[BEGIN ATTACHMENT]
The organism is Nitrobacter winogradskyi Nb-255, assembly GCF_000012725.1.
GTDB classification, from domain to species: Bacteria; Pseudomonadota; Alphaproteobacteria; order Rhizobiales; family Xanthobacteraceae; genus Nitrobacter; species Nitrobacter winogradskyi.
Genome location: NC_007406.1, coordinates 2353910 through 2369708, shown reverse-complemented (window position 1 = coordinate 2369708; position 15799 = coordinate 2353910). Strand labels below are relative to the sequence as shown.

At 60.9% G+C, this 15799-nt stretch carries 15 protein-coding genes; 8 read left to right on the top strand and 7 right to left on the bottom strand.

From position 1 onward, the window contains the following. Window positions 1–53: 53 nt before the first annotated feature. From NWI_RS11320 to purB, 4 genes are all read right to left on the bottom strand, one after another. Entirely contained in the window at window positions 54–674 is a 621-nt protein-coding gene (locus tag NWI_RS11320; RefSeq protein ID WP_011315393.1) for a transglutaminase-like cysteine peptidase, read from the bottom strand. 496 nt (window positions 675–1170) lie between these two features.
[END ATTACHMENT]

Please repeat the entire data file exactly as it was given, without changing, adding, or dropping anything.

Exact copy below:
The organism is Nitrobacter winogradskyi Nb-255, assembly GCF_000012725.1.
GTDB classification, from domain to species: Bacteria; Pseudomonadota; Alphaproteobacteria; order Rhizobiales; family Xanthobacteraceae; genus Nitrobacter; species Nitrobacter winogradskyi.
Genome location: NC_007406.1, coordinates 2353910 through 2369708, shown reverse-complemented (window position 1 = coordinate 2369708; position 15799 = coordinate 2353910). Strand labels below are relative to the sequence as shown.

At 60.9% G+C, this 15799-nt stretch carries 15 protein-coding genes; 8 read left to right on the top strand and 7 right to left on the bottom strand.

From position 1 onward, the window contains the following. Window positions 1–53: 53 nt before the first annotated feature. From NWI_RS11320 to purB, 4 genes are all read right to left on the bottom strand, one after another. Entirely contained in the window at window positions 54–674 is a 621-nt protein-coding gene (locus tag NWI_RS11320; RefSeq protein ID WP_011315393.1) for a transglutaminase-like cysteine peptidase, read from the bottom strand. 496 nt (window positions 675–1170) lie between these two features.